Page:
The Church has very quietly been growing in Communist Cuba. There are now two branches in the capital, Havana. Elder Bednar dedicated the country for preaching the Gospel in February 2012, and Elder Holland visited again this summer. The Church News quoted Elder Holland as saying: “Although we are small in number, each member is precious to us, and Cuba is precious to us.”
Elder Holland visited the site of Elder Bednar’s dedication, which overlooks Havana, and said, “the promises of the dedicatory blessing are unfolding.”
President Obama’s announcement Wednesday that he would seek the normalization of relations with Cuba seems to be coming right on schedule. It is easy to imagine that increased travel and trade with the United States would very soon lead to missionaries and strong growth of the Church in the coming years.
This story from the Deseret News has some interesting tidbits.
Though it is not registered, the Cuban department of religious affairs welcomed the church in 2004, when the first branch was established, and it and other faiths have helped the church find locations for worship.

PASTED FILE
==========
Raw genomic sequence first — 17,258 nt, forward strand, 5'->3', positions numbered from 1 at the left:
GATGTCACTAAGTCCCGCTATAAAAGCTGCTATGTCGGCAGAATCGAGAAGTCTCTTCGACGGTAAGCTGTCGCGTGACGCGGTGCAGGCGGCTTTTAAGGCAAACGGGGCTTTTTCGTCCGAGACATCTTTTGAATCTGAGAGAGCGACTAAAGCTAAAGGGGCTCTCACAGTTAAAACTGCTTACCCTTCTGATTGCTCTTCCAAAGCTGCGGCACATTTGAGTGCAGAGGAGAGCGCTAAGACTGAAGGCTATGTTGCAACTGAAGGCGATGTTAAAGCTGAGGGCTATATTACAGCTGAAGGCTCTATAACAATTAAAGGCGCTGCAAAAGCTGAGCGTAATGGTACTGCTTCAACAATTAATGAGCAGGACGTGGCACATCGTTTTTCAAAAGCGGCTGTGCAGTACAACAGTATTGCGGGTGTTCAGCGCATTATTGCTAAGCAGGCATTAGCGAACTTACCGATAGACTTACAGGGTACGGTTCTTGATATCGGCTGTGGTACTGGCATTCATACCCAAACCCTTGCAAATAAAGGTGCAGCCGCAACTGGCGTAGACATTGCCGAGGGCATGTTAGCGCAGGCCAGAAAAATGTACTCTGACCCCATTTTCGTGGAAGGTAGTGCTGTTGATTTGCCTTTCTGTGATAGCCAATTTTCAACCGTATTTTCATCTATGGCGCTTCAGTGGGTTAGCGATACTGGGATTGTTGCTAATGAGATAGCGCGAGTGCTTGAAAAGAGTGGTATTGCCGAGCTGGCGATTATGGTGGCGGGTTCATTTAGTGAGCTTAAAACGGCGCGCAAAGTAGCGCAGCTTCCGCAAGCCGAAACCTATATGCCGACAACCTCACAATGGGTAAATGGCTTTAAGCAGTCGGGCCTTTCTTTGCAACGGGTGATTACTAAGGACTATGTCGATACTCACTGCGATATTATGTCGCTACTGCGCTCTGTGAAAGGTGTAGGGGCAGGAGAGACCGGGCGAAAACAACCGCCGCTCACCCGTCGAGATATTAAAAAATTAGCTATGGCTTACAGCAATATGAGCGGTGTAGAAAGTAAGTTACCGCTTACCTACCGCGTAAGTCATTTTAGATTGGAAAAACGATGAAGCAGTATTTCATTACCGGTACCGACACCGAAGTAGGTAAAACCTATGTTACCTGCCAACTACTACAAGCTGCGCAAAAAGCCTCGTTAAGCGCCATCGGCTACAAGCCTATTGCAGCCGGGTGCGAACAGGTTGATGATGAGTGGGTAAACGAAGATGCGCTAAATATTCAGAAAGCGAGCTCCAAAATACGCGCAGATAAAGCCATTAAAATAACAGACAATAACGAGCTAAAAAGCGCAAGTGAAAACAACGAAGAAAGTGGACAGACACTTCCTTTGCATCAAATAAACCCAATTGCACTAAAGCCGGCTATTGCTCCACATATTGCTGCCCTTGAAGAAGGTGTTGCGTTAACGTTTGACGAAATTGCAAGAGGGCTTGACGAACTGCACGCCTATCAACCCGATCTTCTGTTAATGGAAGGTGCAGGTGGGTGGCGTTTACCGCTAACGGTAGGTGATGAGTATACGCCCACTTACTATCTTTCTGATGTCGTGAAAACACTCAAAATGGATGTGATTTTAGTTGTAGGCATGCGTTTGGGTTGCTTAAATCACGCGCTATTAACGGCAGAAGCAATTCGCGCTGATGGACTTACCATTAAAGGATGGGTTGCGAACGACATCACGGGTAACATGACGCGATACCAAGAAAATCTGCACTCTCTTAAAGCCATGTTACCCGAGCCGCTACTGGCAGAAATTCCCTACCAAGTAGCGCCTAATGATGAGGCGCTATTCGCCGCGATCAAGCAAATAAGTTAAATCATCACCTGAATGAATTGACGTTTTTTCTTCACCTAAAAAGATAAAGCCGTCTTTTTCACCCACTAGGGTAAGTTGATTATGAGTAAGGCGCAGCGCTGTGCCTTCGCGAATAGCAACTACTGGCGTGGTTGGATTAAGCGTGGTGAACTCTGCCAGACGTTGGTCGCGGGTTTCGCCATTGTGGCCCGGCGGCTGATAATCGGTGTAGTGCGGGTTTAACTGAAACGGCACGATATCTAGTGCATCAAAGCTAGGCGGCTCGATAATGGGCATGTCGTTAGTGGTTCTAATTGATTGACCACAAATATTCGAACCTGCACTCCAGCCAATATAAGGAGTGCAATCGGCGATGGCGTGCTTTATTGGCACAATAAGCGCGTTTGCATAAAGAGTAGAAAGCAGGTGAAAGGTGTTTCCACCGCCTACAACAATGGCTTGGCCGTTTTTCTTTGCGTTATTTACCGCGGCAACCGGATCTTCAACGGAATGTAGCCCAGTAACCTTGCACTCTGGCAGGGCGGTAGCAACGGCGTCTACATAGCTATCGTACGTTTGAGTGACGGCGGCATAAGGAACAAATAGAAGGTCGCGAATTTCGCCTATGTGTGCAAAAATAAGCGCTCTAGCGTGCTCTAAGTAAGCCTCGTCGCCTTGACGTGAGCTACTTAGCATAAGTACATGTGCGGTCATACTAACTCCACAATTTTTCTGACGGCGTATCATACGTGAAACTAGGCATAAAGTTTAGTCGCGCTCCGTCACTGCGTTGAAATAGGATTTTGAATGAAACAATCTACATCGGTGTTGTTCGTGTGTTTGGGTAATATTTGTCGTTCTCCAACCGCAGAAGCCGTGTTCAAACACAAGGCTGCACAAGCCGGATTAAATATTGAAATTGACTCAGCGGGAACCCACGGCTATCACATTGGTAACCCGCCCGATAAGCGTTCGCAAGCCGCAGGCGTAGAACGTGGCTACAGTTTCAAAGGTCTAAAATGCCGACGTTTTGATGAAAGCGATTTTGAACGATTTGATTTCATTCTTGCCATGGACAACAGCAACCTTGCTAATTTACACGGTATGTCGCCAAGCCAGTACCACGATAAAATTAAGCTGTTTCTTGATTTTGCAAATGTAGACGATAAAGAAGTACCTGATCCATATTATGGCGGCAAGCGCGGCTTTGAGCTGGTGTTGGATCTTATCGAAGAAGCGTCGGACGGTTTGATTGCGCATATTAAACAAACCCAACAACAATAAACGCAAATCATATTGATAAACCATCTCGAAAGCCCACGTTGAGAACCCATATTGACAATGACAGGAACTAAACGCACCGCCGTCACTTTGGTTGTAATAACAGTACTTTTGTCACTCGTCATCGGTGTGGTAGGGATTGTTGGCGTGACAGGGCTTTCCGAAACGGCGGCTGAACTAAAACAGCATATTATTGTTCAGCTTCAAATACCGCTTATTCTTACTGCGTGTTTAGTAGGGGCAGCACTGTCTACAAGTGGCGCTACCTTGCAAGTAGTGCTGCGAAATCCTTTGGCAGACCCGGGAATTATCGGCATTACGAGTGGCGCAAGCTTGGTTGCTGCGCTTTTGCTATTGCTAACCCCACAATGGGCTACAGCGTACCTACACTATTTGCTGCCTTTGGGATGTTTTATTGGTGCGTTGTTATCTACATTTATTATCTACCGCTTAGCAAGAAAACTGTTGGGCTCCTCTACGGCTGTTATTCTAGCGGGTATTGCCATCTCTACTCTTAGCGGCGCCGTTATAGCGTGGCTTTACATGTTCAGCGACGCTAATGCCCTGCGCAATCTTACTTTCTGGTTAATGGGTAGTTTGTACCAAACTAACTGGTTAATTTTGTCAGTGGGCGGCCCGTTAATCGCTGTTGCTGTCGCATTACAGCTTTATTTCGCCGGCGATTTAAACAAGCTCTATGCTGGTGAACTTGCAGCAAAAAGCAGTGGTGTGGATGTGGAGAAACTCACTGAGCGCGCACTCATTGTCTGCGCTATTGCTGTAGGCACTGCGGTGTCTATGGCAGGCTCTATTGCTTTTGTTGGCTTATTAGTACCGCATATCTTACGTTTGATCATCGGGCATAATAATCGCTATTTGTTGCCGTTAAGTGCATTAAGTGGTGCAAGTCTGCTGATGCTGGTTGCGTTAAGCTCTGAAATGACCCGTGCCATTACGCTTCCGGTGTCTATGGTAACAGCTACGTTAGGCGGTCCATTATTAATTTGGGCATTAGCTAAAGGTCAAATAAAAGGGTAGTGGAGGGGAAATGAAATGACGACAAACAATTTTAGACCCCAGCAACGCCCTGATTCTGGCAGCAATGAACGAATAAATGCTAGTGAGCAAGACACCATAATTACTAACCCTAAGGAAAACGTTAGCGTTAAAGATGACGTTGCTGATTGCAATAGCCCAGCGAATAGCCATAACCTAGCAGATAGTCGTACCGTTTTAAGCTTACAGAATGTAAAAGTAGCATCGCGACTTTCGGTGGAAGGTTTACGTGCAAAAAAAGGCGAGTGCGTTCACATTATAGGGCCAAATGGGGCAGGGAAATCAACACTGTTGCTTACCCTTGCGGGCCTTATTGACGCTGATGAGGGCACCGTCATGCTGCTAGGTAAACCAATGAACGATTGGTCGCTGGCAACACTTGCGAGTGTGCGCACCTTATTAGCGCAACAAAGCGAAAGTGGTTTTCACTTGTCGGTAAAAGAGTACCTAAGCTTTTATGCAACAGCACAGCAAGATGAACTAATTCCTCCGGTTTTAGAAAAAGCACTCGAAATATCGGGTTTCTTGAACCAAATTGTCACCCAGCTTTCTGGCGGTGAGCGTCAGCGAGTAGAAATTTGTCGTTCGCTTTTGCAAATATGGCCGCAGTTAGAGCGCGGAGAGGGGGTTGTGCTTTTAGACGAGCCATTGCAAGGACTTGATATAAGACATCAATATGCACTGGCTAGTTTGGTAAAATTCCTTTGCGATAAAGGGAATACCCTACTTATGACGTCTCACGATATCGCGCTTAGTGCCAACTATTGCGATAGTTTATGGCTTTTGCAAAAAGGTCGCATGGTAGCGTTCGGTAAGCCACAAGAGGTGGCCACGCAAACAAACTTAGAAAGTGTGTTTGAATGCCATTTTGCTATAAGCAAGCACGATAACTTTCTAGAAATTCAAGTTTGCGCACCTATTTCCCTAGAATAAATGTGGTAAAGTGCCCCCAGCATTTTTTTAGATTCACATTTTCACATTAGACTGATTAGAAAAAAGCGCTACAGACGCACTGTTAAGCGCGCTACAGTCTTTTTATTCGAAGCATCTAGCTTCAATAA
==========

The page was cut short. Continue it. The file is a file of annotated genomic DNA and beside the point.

Elder Holland also met with government officials in June.
That doesn’t mean missionary work is likely to happen quickly, Martinich added. In recent decades, the church generally has moved meticulously before opening a mission in a country where it hasn’t had one before.
“I wouldn’t imagine a mission there for a few years,” Martinich said. “What’s more likely to happen is that, when and if Cuba gives the church official recognition, missionaries would be reassigned from another mission,” such as one in the Dominican Republic.
One first already happened three years ago: A Cuban native from the Havana Branch served an LDS mission in the United States beginning in 2011.